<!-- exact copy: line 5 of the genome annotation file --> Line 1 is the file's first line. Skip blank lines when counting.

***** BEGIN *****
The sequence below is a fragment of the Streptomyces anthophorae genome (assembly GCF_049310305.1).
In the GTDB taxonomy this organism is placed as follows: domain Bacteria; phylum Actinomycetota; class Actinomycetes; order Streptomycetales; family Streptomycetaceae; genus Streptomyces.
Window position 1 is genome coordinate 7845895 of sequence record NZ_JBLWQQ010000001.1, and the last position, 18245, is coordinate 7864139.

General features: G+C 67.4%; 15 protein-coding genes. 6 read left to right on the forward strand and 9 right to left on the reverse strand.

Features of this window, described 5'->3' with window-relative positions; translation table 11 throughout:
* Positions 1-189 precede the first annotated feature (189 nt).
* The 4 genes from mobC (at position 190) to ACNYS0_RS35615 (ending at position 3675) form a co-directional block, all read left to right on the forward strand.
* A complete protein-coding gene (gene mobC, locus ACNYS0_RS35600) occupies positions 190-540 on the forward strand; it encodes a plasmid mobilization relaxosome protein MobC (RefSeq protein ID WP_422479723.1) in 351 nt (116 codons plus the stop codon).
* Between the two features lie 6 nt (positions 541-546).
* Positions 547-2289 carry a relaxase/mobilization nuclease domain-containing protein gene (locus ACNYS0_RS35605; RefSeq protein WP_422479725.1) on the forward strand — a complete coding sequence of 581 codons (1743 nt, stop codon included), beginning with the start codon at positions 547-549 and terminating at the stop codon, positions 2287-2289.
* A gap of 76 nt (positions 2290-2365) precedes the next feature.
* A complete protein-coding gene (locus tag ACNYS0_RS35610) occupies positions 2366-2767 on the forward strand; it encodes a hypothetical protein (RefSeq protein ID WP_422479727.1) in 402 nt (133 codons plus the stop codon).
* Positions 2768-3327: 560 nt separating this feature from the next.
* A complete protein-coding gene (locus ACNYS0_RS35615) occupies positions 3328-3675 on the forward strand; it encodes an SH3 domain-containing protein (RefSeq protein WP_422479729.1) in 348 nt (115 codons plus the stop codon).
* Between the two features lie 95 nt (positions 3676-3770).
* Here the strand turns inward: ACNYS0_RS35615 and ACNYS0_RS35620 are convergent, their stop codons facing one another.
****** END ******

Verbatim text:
Features of this window, described 5'->3' with window-relative positions; translation table 11 throughout: